Most people become eligible for Medicare when they turn 65. But it’s never too early to look into your Medicare options. And if someone you know is turning 65, they may need help understanding Medicare.
It’s time to find the right Medicare plan. You can enroll in Medicare three months before you turn 65. Now is the perfect time to choose the Medicare plan that fits your life and health care needs.
Medicare enrollment doesn’t automatically happen when you turn 65. You can enroll anytime during your Initial Enrollment Period (IEP).
Initial Enrollment Period (IEP)
- Starts 3 months before the month you turn 65
- Includes the month you turn 65
- Ends 3 months after the month you turn 65
We can help you enroll during your IEP so you can relax and enjoy extra savings and health and wellness benefits.
Avoid the Late Enrollment Penalty (LEP)
If you don’t enroll in Part B and Part D coverage when you’re first eligible, you may have to pay a late enrollment penalty. There are some special circumstances where you can enroll after 65. For example, if you’re still working and have group health insurance through your employer, you may be able to wait to enroll in Medicare.
Working after you turn 65 doesn’t mean you should delay your Medicare enrollment. If you have a group health plan through your employer, a Medicare plan could work with your coverage and pay for services your employer’s health insurance doesn’t cover.
- Even if you’re still working, consider enrolling in Medicare Part A. For most people, there is no monthly premium for Part A coverage. But if you’re required to pay a monthly premium for Part A, you may end up with a higher monthly premium if you don’t sign up when you become eligible.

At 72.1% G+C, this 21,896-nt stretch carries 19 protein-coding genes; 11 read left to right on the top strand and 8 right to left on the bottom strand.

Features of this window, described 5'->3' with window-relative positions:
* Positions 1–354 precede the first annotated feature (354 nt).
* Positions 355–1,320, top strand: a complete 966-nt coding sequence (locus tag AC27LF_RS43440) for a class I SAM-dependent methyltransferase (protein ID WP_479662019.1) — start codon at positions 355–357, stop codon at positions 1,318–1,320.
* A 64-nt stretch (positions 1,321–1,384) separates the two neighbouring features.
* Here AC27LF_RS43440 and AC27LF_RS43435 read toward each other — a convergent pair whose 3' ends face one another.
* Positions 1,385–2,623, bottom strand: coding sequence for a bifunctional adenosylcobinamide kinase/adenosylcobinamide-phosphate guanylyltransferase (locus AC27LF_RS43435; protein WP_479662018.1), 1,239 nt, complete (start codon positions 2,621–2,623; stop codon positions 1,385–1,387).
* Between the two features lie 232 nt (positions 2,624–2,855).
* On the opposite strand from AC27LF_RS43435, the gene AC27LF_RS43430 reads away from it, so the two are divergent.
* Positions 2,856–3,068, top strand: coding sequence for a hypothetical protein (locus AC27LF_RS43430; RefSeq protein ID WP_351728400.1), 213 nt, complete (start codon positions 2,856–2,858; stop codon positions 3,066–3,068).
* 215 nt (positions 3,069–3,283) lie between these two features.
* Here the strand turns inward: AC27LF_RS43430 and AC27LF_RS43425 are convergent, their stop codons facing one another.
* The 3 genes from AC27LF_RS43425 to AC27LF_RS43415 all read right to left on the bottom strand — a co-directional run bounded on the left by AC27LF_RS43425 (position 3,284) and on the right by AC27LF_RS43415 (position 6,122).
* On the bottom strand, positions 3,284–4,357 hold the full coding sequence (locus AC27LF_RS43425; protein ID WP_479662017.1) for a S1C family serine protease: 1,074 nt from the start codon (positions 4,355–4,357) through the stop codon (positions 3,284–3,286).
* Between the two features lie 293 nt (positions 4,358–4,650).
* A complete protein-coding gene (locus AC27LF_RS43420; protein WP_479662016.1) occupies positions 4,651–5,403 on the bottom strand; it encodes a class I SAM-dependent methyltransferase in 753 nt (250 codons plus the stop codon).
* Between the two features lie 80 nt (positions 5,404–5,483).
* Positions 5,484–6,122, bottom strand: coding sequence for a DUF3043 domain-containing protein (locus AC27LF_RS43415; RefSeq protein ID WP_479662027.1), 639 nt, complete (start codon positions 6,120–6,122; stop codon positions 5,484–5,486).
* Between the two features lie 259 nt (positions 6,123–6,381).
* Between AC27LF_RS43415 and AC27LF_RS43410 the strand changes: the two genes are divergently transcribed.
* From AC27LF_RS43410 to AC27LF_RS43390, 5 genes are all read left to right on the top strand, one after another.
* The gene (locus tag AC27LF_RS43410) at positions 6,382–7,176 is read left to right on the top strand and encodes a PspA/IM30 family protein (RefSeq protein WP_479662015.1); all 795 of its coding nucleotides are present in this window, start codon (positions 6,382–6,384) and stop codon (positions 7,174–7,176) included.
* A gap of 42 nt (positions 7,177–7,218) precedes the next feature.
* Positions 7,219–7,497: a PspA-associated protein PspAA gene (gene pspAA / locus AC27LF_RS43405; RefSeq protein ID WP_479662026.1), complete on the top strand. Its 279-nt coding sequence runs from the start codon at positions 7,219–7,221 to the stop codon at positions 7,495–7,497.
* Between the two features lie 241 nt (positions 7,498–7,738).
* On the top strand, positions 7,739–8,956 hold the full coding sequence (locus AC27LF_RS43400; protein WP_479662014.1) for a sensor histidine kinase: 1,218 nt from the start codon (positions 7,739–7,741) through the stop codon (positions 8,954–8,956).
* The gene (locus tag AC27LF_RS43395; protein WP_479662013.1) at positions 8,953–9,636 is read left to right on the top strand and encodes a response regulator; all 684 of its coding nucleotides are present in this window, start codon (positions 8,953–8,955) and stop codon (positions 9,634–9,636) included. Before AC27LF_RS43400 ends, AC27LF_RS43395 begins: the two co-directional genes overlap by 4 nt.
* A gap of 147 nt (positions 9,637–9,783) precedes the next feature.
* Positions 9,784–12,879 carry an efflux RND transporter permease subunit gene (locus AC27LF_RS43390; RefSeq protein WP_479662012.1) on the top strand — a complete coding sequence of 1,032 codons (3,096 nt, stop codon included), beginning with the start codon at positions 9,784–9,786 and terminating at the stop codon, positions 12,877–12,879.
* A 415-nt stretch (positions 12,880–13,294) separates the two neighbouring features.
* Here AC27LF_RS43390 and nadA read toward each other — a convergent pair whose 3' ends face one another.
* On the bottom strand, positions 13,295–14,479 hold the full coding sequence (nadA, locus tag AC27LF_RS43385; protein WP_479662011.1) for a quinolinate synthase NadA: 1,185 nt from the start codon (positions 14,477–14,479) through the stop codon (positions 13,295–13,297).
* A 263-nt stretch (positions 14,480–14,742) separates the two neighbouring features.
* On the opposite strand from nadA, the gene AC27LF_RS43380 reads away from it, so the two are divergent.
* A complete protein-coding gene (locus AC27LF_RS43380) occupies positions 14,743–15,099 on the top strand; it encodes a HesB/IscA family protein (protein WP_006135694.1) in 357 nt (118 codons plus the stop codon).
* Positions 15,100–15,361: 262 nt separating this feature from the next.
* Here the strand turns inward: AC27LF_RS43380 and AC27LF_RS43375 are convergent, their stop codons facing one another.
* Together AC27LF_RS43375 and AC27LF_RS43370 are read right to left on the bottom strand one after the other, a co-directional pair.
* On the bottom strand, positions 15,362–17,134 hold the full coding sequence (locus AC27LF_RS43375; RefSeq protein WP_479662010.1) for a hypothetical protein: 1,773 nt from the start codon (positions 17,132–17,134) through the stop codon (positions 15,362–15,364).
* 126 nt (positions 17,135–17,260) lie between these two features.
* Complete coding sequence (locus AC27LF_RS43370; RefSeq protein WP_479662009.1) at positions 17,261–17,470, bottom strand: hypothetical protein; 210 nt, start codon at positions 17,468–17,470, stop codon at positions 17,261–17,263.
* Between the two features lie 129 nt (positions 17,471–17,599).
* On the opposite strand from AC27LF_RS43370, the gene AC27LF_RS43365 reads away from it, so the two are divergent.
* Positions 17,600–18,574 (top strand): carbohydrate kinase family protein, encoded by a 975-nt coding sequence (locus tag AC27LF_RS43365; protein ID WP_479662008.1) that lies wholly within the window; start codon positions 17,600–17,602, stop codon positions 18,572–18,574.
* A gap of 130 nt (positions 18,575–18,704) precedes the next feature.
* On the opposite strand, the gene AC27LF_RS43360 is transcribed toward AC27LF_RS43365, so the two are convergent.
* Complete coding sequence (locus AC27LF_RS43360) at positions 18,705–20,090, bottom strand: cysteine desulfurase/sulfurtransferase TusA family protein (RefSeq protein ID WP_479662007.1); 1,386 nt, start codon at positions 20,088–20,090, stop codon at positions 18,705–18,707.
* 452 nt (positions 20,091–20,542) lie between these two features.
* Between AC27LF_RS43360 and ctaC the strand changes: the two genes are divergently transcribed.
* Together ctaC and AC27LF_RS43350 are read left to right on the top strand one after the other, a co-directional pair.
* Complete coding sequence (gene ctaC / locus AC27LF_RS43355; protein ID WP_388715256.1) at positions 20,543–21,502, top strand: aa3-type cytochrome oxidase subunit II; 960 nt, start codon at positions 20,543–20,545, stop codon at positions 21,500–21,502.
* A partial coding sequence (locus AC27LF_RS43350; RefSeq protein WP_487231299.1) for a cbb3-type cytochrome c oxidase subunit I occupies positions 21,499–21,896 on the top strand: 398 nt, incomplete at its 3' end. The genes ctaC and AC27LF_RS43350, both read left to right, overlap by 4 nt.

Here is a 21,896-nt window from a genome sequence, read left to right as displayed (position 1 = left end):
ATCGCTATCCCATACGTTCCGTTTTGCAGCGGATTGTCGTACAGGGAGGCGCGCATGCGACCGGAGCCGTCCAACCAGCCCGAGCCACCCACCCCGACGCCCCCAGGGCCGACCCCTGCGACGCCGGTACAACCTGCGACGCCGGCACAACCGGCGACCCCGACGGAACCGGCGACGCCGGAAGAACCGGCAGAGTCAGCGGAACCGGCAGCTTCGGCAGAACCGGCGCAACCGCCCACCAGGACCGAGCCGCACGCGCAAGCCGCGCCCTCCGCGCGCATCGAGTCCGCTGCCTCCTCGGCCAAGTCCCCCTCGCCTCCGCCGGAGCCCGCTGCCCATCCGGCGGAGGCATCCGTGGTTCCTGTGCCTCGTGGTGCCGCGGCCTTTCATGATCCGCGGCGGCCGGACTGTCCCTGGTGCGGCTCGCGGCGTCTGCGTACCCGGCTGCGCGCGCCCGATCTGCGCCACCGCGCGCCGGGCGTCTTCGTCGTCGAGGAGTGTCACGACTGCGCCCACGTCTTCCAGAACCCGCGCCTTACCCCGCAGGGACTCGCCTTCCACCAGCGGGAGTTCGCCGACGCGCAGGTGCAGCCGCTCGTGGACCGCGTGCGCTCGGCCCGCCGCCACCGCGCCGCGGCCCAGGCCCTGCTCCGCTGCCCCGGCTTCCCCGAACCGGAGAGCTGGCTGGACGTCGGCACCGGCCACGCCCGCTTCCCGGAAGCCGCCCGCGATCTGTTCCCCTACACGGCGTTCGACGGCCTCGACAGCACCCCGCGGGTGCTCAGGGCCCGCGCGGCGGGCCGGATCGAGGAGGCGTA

- Your options for Medicare Part B enrollment vary depending on the size of your employer. Generally, if your employer has fewer than 20 employees, Medicare will be your primary insurance. So, you may need to enroll in Medicare Part B during your Initial Enrollment Period. But if your employer has 20 or more employees, your group health plan will be your primary insurance. This means you may have more options, including delaying enrollment or having both your employer coverage and Medicare.
Check with your company’s human resources department to see if you should sign up for Parts A and B during your Initial Enrollment Period.
Important facts about working past 65 and Medicare
- You can enroll in Medicare and still work full-time. You can have a health plan insurance through your employer and Medicare at the same time. One will be your primary insurance and the other will be secondary.
- Talk to your company’s human resources department before making any decisions. Signing up for Medicare, even just Part A, could affect your Health Savings Account (HSA).
- If you lose employer coverage, you will have a Special Enrollment Period (SEP) for Medicare that lasts 8 months. You may enroll in Original Medicare (Parts A and B) during this entire period. However, you can only enroll in a Medicare Advantage or Part D prescription drug plan during the first two months.
- If you become eligible for COBRA after you enroll in Original Medicare (Parts A and B), you can use COBRA with Medicare.